Big Thinking: Kavli Frontiers of Science

How do you develop big ideas on the frontiers of science?

Last September I was lucky enough to be selected as an Australian Academy of Science delegate to the US-Indonesian Kavli Frontiers of Science Symposium in Malang, Java. As with all the Australian delegates, I was selected based on my demonstrable links with research in Indonesia (for example, see my recent paper on multi-objective planning in Kalimantan), as well as by broad interdisciplinary experience and interest.

As a conservation scientist, I’m quite familiar with a certain level of interdisciplinarity. Say, working across ecology, economics, and ethics. This makes intuitive sense to me. However, this symposium took it to a whole other level.

The Kavli Frontiers of Science program brings together really diverse scientific fields. For instance, in this year’s Indonesian symposium, topics included big data and marine conservation, green chemistry, mass extinction and citizen science, non-communicable disease and ageing, robotics and information systems/innovation, and social decision making/behavioural economics.

But not only do they bring together different disciplines, they also bring together scientists from diverse backgrounds. Bright young Indonesian students mingled with emerging Australian ECRs, top Indonesian professors and industry representatives, and leading researchers from the USA.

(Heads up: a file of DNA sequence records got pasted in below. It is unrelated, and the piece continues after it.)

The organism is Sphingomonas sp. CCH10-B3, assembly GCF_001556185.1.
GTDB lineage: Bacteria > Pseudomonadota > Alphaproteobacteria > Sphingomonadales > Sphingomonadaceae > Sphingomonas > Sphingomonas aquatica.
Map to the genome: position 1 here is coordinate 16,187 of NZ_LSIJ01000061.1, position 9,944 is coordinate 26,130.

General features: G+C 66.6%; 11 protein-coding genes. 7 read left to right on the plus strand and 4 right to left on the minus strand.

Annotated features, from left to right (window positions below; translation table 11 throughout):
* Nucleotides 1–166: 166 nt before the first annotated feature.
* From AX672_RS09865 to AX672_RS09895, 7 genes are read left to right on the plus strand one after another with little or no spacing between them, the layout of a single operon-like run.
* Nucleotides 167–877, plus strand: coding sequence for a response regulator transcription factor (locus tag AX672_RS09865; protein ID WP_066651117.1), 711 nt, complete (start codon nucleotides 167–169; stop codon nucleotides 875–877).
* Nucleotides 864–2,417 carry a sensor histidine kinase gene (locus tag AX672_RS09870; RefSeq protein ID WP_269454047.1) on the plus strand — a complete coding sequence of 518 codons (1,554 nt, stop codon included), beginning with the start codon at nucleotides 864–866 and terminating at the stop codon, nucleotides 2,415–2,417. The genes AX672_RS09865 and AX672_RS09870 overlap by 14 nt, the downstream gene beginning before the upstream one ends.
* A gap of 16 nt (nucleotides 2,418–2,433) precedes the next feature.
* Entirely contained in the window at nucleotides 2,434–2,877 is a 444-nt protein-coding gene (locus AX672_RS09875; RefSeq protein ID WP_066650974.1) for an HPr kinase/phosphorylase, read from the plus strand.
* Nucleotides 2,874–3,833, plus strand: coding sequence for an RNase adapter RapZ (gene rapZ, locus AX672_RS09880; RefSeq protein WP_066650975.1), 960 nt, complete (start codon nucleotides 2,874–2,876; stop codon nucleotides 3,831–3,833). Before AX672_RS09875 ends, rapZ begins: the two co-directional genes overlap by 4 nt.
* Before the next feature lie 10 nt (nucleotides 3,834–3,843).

How did it go?

I was initially skeptical. I wondered if this was just too much diversity.

But that feeling soon dissipated, indeed even before we’d left Australia I was happy to find among the delegates old friends, friends of friends and colleagues, and new friends.

The first days in Indonesia included an excellent day of workshops by Geri Richmond, from, including some tips on launching your career, academic writing and publishing, science presentation, and the art of negotiation. Hot tip: the course materials are available from the international section of her website.

The conference itself was super interesting. In particular, it was really exciting to see so many young, often female, Indonesian students asking some really insightful questions in all of the sessions. This alone gives me great confidence in the future of science in Indonesia!

One of the key premises of the Kavli symposia are the opportunities it gives not only for Indonesian researchers to connect with the international research community, but also for shared experiences among the US (and now Australian) cohort. And in this respect it was fantastic, the group mingled fluidly through the many opportunities over breakfasts and lunches, excellent coffee and endless Indonesian snacks, on the bus, and during the cultural tours we were lucky to enjoy (including the vibrant Reog at the Tugu Hotel, the cool tea plantation, the surprisingly interesting mental health hospital and museum, and the beautiful sunrise from Mt Bromo).

Mission success! And a very big terima kasih to all the organisers and sponsors.


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